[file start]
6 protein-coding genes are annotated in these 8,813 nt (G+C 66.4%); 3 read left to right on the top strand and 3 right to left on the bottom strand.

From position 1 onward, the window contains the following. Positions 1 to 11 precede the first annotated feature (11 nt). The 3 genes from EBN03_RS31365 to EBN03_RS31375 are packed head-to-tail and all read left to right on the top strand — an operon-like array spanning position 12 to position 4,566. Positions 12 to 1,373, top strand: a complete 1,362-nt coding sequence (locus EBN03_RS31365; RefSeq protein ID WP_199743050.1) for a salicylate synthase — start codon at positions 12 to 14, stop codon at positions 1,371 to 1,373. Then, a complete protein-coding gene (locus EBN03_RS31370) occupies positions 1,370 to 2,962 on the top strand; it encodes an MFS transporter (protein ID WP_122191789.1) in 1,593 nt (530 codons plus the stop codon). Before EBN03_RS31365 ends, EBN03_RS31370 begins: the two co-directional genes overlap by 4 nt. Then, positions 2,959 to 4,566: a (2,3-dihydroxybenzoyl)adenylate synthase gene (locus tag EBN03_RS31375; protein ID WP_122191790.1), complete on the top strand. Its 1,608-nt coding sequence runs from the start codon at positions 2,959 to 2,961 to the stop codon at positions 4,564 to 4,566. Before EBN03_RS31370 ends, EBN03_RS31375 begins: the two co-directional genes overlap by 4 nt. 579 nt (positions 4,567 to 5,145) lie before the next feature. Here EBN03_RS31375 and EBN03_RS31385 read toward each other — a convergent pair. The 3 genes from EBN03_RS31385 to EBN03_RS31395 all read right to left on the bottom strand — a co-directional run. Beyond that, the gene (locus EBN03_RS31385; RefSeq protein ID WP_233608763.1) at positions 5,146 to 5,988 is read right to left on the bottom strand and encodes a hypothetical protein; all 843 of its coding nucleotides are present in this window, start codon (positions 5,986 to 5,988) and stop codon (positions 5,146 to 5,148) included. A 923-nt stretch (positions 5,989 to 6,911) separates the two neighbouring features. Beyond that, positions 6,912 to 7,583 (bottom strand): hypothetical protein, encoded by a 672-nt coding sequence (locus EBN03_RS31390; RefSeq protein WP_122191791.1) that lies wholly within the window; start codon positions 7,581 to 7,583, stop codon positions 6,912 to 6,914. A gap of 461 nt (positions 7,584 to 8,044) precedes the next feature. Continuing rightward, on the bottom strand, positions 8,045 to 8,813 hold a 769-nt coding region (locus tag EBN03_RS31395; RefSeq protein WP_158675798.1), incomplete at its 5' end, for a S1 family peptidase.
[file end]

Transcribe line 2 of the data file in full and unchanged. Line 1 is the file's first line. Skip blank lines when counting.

From position 1 onward, the window contains the following. Positions 1 to 11 precede the first annotated feature (11 nt). The 3 genes from EBN03_RS31365 to EBN03_RS31375 are packed head-to-tail and all read left to right on the top strand — an operon-like array spanning position 12 to position 4,566. Positions 12 to 1,373, top strand: a complete 1,362-nt coding sequence (locus EBN03_RS31365; RefSeq protein ID WP_199743050.1) for a salicylate synthase — start codon at positions 12 to 14, stop codon at positions 1,371 to 1,373. Then, a complete protein-coding gene (locus EBN03_RS31370) occupies positions 1,370 to 2,962 on the top strand; it encodes an MFS transporter (protein ID WP_122191789.1) in 1,593 nt (530 codons plus the stop codon). Before EBN03_RS31365 ends, EBN03_RS31370 begins: the two co-directional genes overlap by 4 nt. Then, positions 2,959 to 4,566: a (2,3-dihydroxybenzoyl)adenylate synthase gene (locus tag EBN03_RS31375; protein ID WP_122191790.1), complete on the top strand. Its 1,608-nt coding sequence runs from the start codon at positions 2,959 to 2,961 to the stop codon at positions 4,564 to 4,566. Before EBN03_RS31370 ends, EBN03_RS31375 begins: the two co-directional genes overlap by 4 nt. 579 nt (positions 4,567 to 5,145) lie before the next feature. Here EBN03_RS31375 and EBN03_RS31385 read toward each other — a convergent pair. The 3 genes from EBN03_RS31385 to EBN03_RS31395 all read right to left on the bottom strand — a co-directional run. Beyond that, the gene (locus EBN03_RS31385; RefSeq protein ID WP_233608763.1) at positions 5,146 to 5,988 is read right to left on the bottom strand and encodes a hypothetical protein; all 843 of its coding nucleotides are present in this window, start codon (positions 5,986 to 5,988) and stop codon (positions 5,146 to 5,148) included. A 923-nt stretch (positions 5,989 to 6,911) separates the two neighbouring features. Beyond that, positions 6,912 to 7,583 (bottom strand): hypothetical protein, encoded by a 672-nt coding sequence (locus EBN03_RS31390; RefSeq protein WP_122191791.1) that lies wholly within the window; start codon positions 7,581 to 7,583, stop codon positions 6,912 to 6,914. A gap of 461 nt (positions 7,584 to 8,044) precedes the next feature. Continuing rightward, on the bottom strand, positions 8,045 to 8,813 hold a 769-nt coding region (locus tag EBN03_RS31395; RefSeq protein WP_158675798.1), incomplete at its 5' end, for a S1 family peptidase.